FFMPEG: Screen-recording and video compression made fast and easy (MacOSX guide)

FFMPEG: Screen-recording and video compression made fast and easy (MacOSX guide)


You probably already know the "Why" since you're here, or probably you're just a knowledge devourer that wants to know stuff just because one day it might come in handy (trust me, this might come in handy one day).

In your life as a developer you might need to make screen recordings to send to your colleagues or clients to showcase (the progress of) something you've developed. And these screen recordings can result in pretty big file sizes depending on the resolution and the length of the recording. Big files don't work well with slow upload speed and also they take more space on a server ("Thanks Captain Obvious!" - said someone from the audience).

So, since video compression is a thing, I'm going to help you compress those chonky files and help you decrease the effects of the aforementioned problems.


The only additional things you will need to accomplish this task are:

  • Homebrew - a package manager for MacOS (makes life a lot easier)
  • ffmpeg - a CLI tool which allows video format conversion, compression etc.
  • basic terminal knowledge (traversing the file system)

Installing the pre-requisites

  1. Open a terminal window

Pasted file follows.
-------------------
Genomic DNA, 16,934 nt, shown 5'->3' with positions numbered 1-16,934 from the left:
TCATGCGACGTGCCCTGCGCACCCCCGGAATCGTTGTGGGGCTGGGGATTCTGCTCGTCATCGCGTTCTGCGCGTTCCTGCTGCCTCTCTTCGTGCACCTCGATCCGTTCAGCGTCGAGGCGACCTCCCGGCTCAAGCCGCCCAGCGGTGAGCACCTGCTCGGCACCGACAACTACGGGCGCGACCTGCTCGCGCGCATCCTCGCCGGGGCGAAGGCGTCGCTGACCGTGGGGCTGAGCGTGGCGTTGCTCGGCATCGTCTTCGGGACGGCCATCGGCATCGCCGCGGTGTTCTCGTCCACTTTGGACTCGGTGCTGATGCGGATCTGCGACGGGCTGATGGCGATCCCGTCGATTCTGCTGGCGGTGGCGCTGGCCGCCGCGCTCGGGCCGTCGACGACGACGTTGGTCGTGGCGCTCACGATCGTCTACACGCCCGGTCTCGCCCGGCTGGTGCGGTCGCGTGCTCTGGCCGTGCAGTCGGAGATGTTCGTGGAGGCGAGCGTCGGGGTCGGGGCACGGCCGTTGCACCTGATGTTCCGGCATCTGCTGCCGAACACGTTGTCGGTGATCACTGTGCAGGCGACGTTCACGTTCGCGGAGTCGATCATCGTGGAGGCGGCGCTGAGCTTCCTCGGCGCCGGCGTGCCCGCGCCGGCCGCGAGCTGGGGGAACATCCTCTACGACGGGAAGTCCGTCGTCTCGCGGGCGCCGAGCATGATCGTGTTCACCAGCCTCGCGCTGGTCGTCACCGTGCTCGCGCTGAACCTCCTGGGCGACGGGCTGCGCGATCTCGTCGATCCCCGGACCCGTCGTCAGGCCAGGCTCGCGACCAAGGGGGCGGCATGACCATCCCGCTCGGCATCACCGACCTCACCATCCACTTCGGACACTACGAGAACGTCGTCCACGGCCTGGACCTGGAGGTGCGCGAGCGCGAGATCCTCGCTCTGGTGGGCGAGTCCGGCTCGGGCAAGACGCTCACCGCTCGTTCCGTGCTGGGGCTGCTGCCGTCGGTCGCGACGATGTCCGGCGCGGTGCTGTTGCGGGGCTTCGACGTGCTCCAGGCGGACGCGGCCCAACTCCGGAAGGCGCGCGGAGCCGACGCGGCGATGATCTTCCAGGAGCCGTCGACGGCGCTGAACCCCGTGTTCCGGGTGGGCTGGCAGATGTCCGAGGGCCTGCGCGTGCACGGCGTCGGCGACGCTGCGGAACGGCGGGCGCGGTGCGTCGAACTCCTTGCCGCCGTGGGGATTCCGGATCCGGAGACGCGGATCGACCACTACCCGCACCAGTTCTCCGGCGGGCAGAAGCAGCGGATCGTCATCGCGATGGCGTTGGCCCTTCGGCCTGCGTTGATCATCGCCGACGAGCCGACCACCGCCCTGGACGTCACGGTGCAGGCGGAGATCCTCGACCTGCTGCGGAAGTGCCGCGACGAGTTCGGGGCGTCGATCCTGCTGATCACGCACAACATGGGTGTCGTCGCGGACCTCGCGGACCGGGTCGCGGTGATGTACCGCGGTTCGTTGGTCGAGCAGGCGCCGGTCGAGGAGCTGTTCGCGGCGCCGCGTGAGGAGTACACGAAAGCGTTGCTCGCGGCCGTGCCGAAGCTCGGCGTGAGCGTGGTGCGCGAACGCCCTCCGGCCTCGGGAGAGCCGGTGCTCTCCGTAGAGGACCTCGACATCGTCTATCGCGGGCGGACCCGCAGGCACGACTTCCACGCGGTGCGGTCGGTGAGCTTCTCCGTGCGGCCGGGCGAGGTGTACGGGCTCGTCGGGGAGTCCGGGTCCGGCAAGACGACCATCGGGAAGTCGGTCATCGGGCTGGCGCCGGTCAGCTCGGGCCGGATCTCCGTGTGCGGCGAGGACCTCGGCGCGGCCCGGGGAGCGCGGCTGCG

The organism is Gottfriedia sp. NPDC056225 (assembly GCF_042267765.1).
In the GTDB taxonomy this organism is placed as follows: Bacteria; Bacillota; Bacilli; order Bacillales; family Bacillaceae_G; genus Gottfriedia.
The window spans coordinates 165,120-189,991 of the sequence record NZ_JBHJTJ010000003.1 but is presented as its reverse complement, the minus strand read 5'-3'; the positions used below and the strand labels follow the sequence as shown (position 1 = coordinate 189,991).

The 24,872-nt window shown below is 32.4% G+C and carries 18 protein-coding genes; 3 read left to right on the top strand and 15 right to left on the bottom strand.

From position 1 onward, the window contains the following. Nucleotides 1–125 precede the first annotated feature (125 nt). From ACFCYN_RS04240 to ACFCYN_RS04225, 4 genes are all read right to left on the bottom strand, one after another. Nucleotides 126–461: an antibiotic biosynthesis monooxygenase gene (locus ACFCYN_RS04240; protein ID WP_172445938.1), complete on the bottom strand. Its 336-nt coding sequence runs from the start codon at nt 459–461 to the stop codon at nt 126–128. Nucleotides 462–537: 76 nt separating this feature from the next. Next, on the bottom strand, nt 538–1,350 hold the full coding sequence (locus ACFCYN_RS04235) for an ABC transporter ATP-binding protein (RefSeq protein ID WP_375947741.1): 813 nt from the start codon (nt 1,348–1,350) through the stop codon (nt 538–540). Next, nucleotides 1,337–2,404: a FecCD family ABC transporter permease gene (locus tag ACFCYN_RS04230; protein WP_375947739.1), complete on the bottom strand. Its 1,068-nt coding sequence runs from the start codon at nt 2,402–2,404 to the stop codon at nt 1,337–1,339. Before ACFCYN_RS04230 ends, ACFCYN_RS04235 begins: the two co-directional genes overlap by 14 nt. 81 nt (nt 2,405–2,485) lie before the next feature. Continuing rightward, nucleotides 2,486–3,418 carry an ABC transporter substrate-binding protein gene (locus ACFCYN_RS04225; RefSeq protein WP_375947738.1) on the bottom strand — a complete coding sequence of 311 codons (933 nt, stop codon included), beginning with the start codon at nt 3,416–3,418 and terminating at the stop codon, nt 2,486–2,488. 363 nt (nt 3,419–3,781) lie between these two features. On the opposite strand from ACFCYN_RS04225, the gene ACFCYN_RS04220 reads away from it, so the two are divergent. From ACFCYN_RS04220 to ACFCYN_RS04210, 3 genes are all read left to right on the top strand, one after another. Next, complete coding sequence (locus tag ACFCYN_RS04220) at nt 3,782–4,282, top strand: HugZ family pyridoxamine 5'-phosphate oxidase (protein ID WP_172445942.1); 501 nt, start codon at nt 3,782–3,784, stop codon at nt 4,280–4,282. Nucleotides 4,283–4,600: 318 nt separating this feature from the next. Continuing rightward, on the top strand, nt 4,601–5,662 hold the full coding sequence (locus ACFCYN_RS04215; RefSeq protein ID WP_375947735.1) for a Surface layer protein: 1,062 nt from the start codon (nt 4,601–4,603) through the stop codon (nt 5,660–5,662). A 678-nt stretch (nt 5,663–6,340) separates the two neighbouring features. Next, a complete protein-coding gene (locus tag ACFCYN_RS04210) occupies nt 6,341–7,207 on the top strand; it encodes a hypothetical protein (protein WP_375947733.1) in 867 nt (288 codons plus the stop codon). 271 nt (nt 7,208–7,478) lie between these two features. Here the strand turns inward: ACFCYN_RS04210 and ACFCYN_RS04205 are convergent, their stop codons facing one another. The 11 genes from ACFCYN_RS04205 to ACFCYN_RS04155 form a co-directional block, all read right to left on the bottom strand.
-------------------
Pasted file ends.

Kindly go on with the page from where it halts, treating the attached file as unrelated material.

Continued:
2. Install Homebrew by running this:
    /bin/bash -c "$(curl -fsSL https://raw.githubusercontent.com/Homebrew/install/HEAD/install.sh)"
  3. Install ffmpeg by running this:
    brew install ffmpeg

Screen-recording tutorial

Recording your screen on MacOSX is as easy as pressing Cmd + Shift + 5. I won't explain further, the tool is quite intuitive, fiddle around with it and you'll get familiar with it quite fast.

NOTE: To make your life easier rename your recording to something short and simple like "a.mov".

Video compression tutorial

  1. Open a terminal window
  2. Go to the recording's location (using the terminal of course)
  3. Run:
    ffmpeg -i {recording-video} -vcodec libx264 -crf 24 {output-video}

The {recording-video} and the {output-video} have to contain the file extension as well. (i.e.: ffmpeg -i a.mov -vcodec libx264 -crf 24 b.mov)

And that's about it. If you want to know more about what the options for ffmpeg mean, keep on reading.

Breaking down the ffmpeg command

Let's dissect the command first:

ffmpeg | -i {recording-video} | -vcodec libx264 | -crf 24 | {output-video}

Now let's explain it:

  • ffmpeg is the name of the CLI tool
  • -i is an option which takes the name of the input video (the video which we want to work on)
  • -vcodec is an option which takes the video codec's name (in our case it's libx264)
  • -crf is an option which determines the constant rate factor (I know it's wrong, but I remember this as compression ratio factor, which makes it easier for me to remember that higher values mean higher compression and lower video quality/size)


I hope this post helped you learn something new. This may serve as a short introduction to ffmpeg for you as well, which is a powerful CLI tool. You can learn more about ffmpeg here.

Also, I've made a multi-platform tool which installs everything automatically. You can look at it here.